Officials say that all fourThe victims are believed to be in the case inside a house near the campus on Sunday, but police are yet to release a cause of death or other details about the investigation.
Police discovered the bodies of the students just before noon, when they responded to reports of an unconscious man walking a few steps from the Moscow, Idaho campus. The victims were identified as Ethan Chapin, 20, of Conway, Washington; Madison Mogen, 21, from Coeur d’Alene, Idaho; 20-year-old Zana Karnodle, from Avondale, Arizona; and Kaylee Goncalves, 21, from Rathdrum, Idaho.
The Moscow Police Department has labeled the deaths as “murder” but maintains that there is no active risk to the community.
The university stated that Chapin was a freshman and a member of the Sigma Chi fraternity, and a junior majoring in carnodal marketing and a member of the Pi Beta Phi sorority. The university said Mogan was also a senior in marketing and a member of Pi Beta Phi, and Goncalves was a senior in general studies and a member of the Alpha Phi sorority. The university also had different hometowns listed for Chapin and Kernodal than the cities listed in the Moscow Police Department release: the school said Chapin was from Mount Vernon, Washington, and Kernodal was from Post Falls, Idaho.
The institute said on Facebook that Mogen and Kernodal worked at Mad Greek, a family-owned restaurant about a mile from the house where the students were found. The owners paid heartfelt tributes to both the students.
“Zana and Maddy have been servers here for many years and have brought a lot of joy to our restaurant and all the people in them,” the restaurant wrote, noting that Mogan did a lot of his social media management. “… you will be greatly missed. Thank you for being a part of our family/team and helping me so much over the years. Until we meet again.”
According to CBS affiliate KREM-TV, Goncalves’ family released an emotional statement about the loss of their daughter and sister.
“Kaylie was, is and always will be our protector and protector,” the family wrote in part. “… He did absolutely everything he set his mind on. He didn’t hold back on love, fights, or life.”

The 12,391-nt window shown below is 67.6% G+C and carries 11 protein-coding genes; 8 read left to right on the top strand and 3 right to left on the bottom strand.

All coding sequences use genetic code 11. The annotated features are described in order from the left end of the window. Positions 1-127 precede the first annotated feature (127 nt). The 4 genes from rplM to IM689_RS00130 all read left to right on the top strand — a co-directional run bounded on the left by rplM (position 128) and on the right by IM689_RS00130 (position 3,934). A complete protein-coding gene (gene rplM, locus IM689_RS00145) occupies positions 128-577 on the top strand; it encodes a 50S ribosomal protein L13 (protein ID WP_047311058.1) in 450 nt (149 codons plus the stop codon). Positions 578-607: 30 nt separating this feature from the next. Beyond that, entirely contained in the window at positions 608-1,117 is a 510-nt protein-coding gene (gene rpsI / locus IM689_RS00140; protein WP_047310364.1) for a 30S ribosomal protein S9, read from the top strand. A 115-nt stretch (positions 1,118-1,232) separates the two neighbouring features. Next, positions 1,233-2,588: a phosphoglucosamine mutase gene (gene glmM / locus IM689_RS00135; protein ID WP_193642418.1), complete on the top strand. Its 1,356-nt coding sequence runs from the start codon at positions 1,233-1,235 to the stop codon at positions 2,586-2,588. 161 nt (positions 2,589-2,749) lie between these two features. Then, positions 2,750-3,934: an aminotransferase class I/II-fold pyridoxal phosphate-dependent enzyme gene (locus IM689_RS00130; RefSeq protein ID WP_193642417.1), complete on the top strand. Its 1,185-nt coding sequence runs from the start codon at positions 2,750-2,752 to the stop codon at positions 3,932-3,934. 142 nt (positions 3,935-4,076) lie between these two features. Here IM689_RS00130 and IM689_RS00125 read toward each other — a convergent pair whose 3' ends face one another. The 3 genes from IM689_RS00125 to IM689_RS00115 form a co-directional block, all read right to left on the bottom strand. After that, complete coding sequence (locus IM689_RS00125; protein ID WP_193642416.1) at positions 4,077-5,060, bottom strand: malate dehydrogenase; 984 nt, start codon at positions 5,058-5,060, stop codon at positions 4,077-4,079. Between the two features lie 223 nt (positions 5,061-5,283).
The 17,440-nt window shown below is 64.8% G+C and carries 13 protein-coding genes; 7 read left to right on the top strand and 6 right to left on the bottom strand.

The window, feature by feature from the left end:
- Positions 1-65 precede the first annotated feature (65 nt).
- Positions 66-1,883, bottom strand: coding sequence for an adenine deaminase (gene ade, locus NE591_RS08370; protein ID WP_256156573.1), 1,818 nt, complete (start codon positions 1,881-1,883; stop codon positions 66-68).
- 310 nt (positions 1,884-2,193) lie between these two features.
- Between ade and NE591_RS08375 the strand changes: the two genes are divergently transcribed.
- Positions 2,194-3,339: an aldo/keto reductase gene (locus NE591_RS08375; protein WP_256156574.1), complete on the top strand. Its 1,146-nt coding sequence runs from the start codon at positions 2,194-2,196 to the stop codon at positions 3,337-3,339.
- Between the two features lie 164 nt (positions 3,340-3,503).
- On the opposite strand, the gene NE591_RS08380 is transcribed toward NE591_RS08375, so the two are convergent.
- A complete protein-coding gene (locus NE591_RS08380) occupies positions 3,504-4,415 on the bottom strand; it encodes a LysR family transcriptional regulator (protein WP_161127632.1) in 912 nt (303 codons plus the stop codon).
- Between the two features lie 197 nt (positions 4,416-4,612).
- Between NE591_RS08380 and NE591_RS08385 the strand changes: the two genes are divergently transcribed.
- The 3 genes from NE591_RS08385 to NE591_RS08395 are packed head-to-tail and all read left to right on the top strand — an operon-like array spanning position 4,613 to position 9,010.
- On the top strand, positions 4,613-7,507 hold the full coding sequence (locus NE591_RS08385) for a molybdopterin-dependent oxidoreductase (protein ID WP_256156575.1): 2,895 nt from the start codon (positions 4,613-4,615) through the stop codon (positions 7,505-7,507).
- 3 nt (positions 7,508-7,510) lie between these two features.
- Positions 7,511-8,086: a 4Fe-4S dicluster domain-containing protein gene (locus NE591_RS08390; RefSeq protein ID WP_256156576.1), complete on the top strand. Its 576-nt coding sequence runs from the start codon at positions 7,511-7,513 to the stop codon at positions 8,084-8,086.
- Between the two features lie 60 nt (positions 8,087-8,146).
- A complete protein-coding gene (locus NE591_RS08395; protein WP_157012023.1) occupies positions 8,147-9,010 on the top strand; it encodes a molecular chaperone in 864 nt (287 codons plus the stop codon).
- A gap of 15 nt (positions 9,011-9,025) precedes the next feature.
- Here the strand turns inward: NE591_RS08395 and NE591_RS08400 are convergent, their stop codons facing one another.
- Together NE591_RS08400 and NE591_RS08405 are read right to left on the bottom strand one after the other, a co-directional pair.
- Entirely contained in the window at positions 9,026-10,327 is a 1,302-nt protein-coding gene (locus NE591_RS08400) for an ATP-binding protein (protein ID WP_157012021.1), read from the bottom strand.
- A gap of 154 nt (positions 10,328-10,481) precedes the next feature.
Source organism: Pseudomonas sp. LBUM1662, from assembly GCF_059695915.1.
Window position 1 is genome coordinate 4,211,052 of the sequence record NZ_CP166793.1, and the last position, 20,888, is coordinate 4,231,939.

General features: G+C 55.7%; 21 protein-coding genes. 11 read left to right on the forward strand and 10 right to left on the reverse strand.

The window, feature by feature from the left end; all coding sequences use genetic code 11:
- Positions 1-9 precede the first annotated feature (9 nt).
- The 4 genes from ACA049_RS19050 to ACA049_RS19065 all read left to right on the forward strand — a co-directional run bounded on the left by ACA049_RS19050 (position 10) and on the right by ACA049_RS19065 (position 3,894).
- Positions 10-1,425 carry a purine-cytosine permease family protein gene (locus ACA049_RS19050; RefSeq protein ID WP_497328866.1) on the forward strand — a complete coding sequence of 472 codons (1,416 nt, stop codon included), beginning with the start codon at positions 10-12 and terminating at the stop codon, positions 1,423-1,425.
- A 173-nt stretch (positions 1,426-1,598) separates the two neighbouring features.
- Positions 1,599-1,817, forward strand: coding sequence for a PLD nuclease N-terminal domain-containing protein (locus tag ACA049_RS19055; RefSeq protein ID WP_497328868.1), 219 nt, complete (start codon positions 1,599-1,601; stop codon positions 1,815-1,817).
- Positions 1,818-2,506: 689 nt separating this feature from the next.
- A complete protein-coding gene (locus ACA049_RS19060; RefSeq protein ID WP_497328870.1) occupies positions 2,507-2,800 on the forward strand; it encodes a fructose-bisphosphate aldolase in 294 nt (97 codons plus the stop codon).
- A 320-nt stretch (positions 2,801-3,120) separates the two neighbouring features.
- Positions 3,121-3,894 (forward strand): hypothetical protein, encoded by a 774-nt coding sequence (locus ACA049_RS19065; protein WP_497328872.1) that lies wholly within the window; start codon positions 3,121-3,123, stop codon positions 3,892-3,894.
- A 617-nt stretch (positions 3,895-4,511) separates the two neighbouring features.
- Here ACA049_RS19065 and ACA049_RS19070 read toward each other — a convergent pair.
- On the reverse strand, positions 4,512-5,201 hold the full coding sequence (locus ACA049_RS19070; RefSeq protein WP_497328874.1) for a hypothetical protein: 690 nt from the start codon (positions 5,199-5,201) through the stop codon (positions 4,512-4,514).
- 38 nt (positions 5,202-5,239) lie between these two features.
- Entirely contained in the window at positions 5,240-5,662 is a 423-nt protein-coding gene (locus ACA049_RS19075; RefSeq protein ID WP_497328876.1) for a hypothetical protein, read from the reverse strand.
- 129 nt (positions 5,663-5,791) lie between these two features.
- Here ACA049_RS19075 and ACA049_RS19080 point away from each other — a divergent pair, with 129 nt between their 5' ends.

In the statement, the family also asked that people “avoid spreading harmful rumours” about the deaths of the four students.
University of Idaho President Scott Green said all students were “killed” under tragic circumstances, and Moscow Mayor Art Betge said all four students were believed to be victims in the investigation. Moscow Police Capt. Anthony Dahlinger told the Idaho Statesman on Monday night that none of the students who died is believed to be responsible for the deaths.
Betge said the students died between 3 and 4 a.m., but were not traced for hours.
“Police arrived in the afternoon, nothing happened in the interim and nothing happened afterwards, so this seemed like a unique incident that could not be repeated,” Betge said. That timeline helped officials determine there was no active risk, he said.
Dahlinger declined to confirm or deny Betge’s details about the timeline.
The university canceled classes on Monday and said additional security personnel were available to move students around the campus if needed for the rest of the week.
Still, the lack of information about the cause of the deaths – and the fact that police said there was no one in custody – left many parents concerned about campus security and some students leaving early for Thanksgiving. Were.
In a memo released Monday afternoon, University of Idaho President Scott Green urged university staff to be empathetic and resilient and to work with students who decided to skip classes to spend time with their families.
Greene wrote of the students killed, “Words cannot adequately describe the light these students brought into this world or diminish the depth of the pain we feel at their passing in these tragic circumstances.” can.”
Police said anyone with information should contact the department at 208-883-7054 and asked people to respect the privacy of the victims’ families and friends.
Brian Nickerson, fire chief of the Moscow Volunteer Fire and EMS Department, said police were the first to arrive at the house. Nickerson said first responders from the Fire and EMS Department did not go inside or take anyone away from the scene.
The city of Moscow is a nearby college town nestled in the rolling hills of north-central Idaho, about 80 miles southeast of Spokane, Washington.
University of Idaho spokesman Kyle Pfannenstiel said a vigil was placed on the university’s administration lawn for the slain students at 5 p.m. Wednesday.
Shortly after Moscow police announced a murder investigation, students at the University of Virginia were also asked to asylum after police said a suspect had shot fellow students on a bus as they were traveling from school. were returning. Three members of the school’s football team were killed and two other students were injured in the shootout. The shooting touched off an intense search operation on Sunday, and officials announced Monday that a suspect, Christopher Darnell Jones Jr., had been captured.